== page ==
But it's not all doom and gloom. In the United States, farming jobs made up 40% of the workforce in 1900, but by 2000 that share had dropped to 2%. Similarly, 25% of jobs in 1950 were in the manufacturing sector, but by 2010 manufacturing was less than 10% of the workforce, according to a McKinsey Global Institute report on automation and employment. In both cases, new jobs, sometimes in new industries, eventually offset the losses. Of course, there is an important caveat to consider: The new jobs that were created were not always as desirable to some workers as the old ones were.

Our imaginations are simply not strong enough to know what types of jobs might be created in the future, said Tim Fung, CEO and co-founder of Airtasker, an online marketplace for people and businesses to outsource tasks. "But just think about autonomous cars, which are on the verge of becoming reality, and the industry that is already being created around them," he said. "That opens up a gamut of new jobs."

The accounting profession is no different. Already businesses in accounting are shifting their focus from pure accounting work to business consulting capabilities. Software that automates processes already has taken over many back-office functions in finance, but accountants shifting to business consulting are learning that there is great demand for accountants who can add value to a client business.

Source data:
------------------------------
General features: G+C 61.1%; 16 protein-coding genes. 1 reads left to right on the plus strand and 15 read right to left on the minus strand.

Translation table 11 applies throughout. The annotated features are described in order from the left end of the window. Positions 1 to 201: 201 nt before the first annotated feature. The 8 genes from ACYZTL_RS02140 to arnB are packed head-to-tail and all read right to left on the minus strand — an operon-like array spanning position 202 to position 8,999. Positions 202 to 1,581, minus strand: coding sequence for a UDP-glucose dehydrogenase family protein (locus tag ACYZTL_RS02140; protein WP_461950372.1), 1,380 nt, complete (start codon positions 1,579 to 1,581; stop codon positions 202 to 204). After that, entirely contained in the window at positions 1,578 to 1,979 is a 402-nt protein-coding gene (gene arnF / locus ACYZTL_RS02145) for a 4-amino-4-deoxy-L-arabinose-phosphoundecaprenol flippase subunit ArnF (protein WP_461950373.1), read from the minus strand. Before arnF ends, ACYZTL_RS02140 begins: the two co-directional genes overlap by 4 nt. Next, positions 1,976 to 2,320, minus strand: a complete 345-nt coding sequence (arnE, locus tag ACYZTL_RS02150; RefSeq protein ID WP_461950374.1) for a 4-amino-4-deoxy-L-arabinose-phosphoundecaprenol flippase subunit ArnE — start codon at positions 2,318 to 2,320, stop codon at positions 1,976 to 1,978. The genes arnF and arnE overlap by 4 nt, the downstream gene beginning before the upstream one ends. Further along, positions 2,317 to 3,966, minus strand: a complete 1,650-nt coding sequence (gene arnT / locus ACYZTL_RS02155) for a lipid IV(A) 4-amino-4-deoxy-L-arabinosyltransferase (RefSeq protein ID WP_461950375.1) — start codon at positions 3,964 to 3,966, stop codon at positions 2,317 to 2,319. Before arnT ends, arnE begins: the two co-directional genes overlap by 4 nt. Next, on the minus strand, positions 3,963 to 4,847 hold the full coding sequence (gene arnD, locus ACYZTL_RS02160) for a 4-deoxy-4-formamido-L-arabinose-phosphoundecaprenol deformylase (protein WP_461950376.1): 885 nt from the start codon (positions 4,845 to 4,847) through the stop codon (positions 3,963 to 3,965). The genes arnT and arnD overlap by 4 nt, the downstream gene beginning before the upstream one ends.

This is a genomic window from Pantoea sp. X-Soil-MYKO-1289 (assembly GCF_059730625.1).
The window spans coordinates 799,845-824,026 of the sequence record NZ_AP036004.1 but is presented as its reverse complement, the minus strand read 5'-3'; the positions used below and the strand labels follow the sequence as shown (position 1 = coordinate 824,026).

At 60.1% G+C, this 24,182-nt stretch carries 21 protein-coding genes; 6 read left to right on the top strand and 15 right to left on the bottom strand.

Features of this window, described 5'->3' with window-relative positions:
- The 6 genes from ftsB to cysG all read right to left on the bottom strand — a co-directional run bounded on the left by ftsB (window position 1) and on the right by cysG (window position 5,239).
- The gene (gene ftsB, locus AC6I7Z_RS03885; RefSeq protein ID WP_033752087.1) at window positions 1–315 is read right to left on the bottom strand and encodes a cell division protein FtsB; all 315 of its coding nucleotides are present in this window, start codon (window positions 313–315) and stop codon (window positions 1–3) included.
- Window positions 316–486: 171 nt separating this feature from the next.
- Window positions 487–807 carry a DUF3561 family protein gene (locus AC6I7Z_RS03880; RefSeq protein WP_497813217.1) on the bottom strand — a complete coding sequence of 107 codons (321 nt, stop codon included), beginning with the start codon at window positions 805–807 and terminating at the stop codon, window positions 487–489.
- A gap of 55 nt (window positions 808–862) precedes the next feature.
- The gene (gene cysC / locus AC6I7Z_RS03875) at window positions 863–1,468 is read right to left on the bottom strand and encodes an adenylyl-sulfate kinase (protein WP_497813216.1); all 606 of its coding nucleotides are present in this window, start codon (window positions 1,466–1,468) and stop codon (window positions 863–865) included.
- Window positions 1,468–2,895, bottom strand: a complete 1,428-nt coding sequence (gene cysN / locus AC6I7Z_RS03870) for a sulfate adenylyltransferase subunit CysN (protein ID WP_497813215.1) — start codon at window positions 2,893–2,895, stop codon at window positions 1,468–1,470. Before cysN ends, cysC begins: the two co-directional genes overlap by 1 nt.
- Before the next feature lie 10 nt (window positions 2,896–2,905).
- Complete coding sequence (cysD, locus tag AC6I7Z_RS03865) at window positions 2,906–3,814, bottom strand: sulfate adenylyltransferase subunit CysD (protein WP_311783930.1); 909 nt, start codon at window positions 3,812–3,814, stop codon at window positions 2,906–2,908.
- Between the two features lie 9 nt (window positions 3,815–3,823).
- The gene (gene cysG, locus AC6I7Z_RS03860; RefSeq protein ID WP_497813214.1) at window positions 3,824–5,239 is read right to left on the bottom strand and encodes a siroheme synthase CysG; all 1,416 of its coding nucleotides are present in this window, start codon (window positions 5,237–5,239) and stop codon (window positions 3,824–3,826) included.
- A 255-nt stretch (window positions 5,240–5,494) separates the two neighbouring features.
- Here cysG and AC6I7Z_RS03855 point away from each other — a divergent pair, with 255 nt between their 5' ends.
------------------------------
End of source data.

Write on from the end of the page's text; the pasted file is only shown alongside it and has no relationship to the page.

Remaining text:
The dangers of waiting too long

Technology futurist Rick Richardson, CPA/CITP, CGMA, managing partner of Richardson Media & Technologies, said a lot of what shapes an accounting firm's level of technological advancement is the current needs of their clients—or at least the needs their clients voice. If their clients are not talking about automation and the cloud, technology might not be a firm's priority. This is dangerous, Richardson said, because as we head over the technological tipping point, certain firms are going to be far better prepared.

"Auditing is going to end up being done by about 50 to 100 firms," Richardson predicted. "Those firms are smartly building software and systems as we speak to start auditing in this new era."